It wasn’t the last time she came from behind.
She continued to place at other meets, taking some firsts and seconds in various strokes. The coup of the season was that, in her first race in Quakertown, she swam fast enough in backstroke to qualify for “Best of the Best,” the suburban league’s district championships.
Who knew that the cub had it in her, beating out girls who had already been on the team in previous years, whose parents spent money on private lessons since they were four?
Still, the truth was that she didn’t want to go championships. She fought the idea and told the coaches she wouldn’t compete. She couldn't face the pressure. She worried about being last. However, I wasn’t going to accept her answer; I knew that all she needed was reassurance. “She’s going,” I quietly mouthed. “Put her down.”
The hook? Ten bucks and a large soft-serve twist.
When championships arrived two weeks later, we didn’t care how well she swam. She could’ve been last. For us, the fact that within a month she overcame some fears, pushed aside her anxieties, and kicked self-doubts to the curb made everything worth it.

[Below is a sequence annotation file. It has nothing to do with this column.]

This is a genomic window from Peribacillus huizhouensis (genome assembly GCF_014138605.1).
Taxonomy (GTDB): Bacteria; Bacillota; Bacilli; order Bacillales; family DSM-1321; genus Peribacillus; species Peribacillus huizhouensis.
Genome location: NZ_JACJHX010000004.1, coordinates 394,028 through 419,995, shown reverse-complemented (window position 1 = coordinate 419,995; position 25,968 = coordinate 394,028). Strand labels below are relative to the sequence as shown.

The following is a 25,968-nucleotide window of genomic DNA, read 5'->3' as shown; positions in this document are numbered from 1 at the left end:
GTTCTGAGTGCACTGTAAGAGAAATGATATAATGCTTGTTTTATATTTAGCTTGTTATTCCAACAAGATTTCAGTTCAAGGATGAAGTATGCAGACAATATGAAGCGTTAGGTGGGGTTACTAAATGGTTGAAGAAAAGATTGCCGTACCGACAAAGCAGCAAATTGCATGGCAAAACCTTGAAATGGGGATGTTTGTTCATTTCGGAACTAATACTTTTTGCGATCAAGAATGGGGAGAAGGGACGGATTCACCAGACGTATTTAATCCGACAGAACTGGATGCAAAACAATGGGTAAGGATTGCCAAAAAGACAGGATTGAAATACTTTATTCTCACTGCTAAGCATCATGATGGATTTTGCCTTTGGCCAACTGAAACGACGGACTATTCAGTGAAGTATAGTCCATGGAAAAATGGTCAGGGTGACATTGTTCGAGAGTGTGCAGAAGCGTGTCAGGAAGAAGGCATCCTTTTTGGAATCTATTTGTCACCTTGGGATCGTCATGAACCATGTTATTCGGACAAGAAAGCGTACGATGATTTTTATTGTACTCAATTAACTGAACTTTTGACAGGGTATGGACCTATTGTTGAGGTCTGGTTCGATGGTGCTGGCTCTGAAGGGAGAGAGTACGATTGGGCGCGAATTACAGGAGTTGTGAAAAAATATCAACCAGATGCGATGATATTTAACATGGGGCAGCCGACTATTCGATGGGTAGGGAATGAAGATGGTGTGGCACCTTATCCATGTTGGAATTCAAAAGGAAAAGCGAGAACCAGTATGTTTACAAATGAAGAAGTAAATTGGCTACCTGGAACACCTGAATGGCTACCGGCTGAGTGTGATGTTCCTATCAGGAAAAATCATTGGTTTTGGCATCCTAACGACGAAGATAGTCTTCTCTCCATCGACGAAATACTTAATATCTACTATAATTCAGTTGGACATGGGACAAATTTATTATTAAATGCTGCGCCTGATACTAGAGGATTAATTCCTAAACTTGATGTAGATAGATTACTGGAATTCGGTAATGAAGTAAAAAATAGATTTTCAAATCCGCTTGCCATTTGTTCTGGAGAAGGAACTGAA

As she waited for her heat, I sat in the bleachers and silently wept behind my sunglasses. Kids from her team yelled her name. Coach Sue called to her. Coach Phil rubbed her shoulders, gave her a thumbs-up and a high-five before she plopped into Lane 5 and cued up under the block.
After the gun sounded, she was far behind. Dead last again. But like before, she motored on--reaching, reaching--and ended up in third, missing second in her heat by a half stroke. It didn’t matter.
She did what she needed to do: earn 10 bucks, score some ice cream, and be proud of what she can do.
She was still a champion.
As Emerson wrote: “The reward of a thing well done is to have done it.” We will do as much as we can to help her discover not only who she is, but experience the rewards of reaching beyond the imaginary limits placed before her. My hope is that every child with a label can enjoy such moments.